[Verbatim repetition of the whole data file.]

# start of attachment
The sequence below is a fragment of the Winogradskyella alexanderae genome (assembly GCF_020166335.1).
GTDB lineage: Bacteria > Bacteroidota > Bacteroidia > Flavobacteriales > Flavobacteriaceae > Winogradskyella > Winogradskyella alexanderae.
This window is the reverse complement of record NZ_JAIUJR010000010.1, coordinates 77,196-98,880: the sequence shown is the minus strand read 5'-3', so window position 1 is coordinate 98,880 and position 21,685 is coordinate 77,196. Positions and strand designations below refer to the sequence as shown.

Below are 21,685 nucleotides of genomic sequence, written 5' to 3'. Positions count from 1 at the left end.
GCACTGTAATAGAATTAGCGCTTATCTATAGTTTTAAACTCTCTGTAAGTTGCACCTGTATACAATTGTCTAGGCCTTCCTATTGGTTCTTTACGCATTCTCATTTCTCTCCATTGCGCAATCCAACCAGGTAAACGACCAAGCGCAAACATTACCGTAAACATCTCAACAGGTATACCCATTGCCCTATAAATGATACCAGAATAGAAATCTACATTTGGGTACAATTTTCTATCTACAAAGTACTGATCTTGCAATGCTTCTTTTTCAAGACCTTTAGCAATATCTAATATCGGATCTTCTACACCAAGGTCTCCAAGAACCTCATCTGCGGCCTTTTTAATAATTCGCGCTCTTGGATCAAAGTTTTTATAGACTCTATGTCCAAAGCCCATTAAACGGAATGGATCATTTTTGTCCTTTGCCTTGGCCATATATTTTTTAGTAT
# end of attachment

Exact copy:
The sequence below is a fragment of the Winogradskyella alexanderae genome (assembly GCF_020166335.1).
GTDB lineage: Bacteria > Bacteroidota > Bacteroidia > Flavobacteriales > Flavobacteriaceae > Winogradskyella > Winogradskyella alexanderae.
This window is the reverse complement of record NZ_JAIUJR010000010.1, coordinates 77,196-98,880: the sequence shown is the minus strand read 5'-3', so window position 1 is coordinate 98,880 and position 21,685 is coordinate 77,196. Positions and strand designations below refer to the sequence as shown.

Below are 21,685 nucleotides of genomic sequence, written 5' to 3'. Positions count from 1 at the left end.
GCACTGTAATAGAATTAGCGCTTATCTATAGTTTTAAACTCTCTGTAAGTTGCACCTGTATACAATTGTCTAGGCCTTCCTATTGGTTCTTTACGCATTCTCATTTCTCTCCATTGCGCAATCCAACCAGGTAAACGACCAAGCGCAAACATTACCGTAAACATCTCAACAGGTATACCCATTGCCCTATAAATGATACCAGAATAGAAATCTACATTTGGGTACAATTTTCTATCTACAAAGTACTGATCTTGCAATGCTTCTTTTTCAAGACCTTTAGCAATATCTAATATCGGATCTTCTACACCAAGGTCTCCAAGAACCTCATCTGCGGCCTTTTTAATAATTCGCGCTCTTGGATCAAAGTTTTTATAGACTCTATGTCCAAAGCCCATTAAACGGAATGGATCATTTTTGTCCTTTGCCTTGGCCATATATTTTTTAGTAT